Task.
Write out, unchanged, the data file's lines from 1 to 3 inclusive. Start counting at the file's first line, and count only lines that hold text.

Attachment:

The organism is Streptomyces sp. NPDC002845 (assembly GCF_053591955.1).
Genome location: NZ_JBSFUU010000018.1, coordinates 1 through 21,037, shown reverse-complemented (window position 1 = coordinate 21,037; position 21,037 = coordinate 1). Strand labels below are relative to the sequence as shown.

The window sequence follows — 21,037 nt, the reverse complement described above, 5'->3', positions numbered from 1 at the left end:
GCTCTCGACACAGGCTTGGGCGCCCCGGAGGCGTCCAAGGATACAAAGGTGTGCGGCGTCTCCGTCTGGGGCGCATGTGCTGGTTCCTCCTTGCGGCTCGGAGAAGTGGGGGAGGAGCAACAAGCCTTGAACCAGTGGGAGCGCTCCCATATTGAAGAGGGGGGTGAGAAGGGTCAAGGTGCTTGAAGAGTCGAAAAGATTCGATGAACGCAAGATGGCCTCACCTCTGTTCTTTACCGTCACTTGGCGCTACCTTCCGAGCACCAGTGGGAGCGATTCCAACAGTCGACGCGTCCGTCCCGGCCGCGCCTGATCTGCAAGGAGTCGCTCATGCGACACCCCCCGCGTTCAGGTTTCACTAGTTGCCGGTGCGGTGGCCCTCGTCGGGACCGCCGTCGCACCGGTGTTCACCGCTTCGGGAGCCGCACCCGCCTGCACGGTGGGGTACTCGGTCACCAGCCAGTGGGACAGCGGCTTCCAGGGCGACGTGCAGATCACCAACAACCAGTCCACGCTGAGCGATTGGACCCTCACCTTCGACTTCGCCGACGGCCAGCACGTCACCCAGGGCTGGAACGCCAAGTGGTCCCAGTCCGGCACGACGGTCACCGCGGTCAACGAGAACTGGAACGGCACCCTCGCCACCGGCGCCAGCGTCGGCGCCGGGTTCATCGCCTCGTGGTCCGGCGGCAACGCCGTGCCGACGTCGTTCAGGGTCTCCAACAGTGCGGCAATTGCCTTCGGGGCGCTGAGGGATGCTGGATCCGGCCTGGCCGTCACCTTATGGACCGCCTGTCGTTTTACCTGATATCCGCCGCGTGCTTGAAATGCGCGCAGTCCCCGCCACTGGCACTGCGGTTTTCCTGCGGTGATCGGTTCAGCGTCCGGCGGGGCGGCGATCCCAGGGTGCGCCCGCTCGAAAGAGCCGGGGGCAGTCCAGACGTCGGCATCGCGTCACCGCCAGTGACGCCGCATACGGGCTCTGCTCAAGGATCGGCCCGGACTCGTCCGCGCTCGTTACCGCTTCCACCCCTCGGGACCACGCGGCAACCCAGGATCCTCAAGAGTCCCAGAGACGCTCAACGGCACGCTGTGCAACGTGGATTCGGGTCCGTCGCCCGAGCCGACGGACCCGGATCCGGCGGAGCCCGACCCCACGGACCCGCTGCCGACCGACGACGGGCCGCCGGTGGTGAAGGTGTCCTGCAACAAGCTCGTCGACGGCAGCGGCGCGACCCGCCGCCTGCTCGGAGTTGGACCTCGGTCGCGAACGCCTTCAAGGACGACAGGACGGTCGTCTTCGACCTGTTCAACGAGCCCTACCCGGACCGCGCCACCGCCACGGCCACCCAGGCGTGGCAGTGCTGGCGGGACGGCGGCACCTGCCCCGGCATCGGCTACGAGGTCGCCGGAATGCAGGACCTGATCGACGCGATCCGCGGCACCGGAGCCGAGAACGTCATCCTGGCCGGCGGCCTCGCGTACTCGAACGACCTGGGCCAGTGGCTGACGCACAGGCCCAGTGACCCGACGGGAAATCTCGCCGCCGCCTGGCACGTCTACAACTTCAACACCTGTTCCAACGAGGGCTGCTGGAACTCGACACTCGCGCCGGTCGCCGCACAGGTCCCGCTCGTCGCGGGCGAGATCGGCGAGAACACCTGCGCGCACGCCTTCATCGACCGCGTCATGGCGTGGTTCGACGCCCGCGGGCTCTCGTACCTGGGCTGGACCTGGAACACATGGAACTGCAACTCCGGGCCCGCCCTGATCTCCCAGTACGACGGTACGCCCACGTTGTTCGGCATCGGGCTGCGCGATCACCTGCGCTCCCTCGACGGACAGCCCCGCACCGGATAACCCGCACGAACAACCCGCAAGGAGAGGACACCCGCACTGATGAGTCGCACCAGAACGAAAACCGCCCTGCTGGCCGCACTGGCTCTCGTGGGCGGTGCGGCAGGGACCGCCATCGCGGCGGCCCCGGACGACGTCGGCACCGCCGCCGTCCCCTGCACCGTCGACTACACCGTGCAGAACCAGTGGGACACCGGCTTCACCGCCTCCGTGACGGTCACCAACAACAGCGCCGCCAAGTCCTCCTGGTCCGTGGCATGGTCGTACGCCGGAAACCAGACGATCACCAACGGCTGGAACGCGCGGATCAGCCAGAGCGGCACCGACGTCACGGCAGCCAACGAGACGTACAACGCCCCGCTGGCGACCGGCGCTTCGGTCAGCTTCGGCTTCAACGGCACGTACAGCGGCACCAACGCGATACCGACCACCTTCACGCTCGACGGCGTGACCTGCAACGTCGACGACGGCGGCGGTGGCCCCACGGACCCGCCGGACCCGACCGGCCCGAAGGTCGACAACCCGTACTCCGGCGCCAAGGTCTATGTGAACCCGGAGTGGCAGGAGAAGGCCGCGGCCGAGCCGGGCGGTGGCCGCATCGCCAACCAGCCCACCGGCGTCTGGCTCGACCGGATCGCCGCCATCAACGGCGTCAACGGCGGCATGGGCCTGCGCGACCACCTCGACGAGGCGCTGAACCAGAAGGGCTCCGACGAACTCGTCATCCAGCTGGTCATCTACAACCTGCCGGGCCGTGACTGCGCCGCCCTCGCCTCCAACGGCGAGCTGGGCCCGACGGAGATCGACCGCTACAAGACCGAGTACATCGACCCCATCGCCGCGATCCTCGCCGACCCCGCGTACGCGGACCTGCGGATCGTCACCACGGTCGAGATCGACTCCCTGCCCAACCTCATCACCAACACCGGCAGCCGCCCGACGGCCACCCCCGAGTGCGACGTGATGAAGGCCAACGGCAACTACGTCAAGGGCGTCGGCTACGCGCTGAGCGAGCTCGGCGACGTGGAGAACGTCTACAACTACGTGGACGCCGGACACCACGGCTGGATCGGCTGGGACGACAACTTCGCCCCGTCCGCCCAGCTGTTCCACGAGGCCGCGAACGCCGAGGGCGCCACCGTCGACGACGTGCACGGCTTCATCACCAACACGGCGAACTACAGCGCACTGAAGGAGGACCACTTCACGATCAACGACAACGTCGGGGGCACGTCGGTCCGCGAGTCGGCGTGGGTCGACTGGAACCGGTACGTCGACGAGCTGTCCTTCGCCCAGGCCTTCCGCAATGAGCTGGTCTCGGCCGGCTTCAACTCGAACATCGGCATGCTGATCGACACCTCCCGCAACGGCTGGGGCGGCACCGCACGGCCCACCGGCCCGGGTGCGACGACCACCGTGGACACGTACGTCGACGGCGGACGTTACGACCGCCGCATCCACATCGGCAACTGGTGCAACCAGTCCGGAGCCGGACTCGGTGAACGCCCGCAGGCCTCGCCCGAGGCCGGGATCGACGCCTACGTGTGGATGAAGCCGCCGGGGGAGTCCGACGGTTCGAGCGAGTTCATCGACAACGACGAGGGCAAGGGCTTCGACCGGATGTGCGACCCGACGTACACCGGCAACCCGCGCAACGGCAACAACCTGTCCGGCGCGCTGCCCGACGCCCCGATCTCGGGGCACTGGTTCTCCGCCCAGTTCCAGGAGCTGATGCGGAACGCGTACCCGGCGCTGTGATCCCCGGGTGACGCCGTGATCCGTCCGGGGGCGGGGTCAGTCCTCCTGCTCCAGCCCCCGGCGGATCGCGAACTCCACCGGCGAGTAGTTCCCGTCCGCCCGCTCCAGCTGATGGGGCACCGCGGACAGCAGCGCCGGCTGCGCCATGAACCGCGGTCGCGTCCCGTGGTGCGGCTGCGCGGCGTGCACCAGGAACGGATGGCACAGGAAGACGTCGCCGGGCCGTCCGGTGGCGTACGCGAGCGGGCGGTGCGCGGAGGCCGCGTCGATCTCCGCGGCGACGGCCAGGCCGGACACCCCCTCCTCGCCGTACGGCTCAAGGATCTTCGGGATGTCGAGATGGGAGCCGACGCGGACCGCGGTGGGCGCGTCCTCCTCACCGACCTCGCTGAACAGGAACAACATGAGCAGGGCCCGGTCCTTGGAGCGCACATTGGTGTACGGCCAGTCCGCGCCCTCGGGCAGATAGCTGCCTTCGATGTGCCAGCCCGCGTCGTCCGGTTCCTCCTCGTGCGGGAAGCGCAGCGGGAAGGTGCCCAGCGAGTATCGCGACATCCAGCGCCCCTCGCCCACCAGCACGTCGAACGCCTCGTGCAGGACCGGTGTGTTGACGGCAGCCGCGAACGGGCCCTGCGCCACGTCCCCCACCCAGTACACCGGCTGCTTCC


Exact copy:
The organism is Streptomyces sp. NPDC002845 (assembly GCF_053591955.1).
Genome location: NZ_JBSFUU010000018.1, coordinates 1 through 21,037, shown reverse-complemented (window position 1 = coordinate 21,037; position 21,037 = coordinate 1). Strand labels below are relative to the sequence as shown.

The window sequence follows — 21,037 nt, the reverse complement described above, 5'->3', positions numbered from 1 at the left end: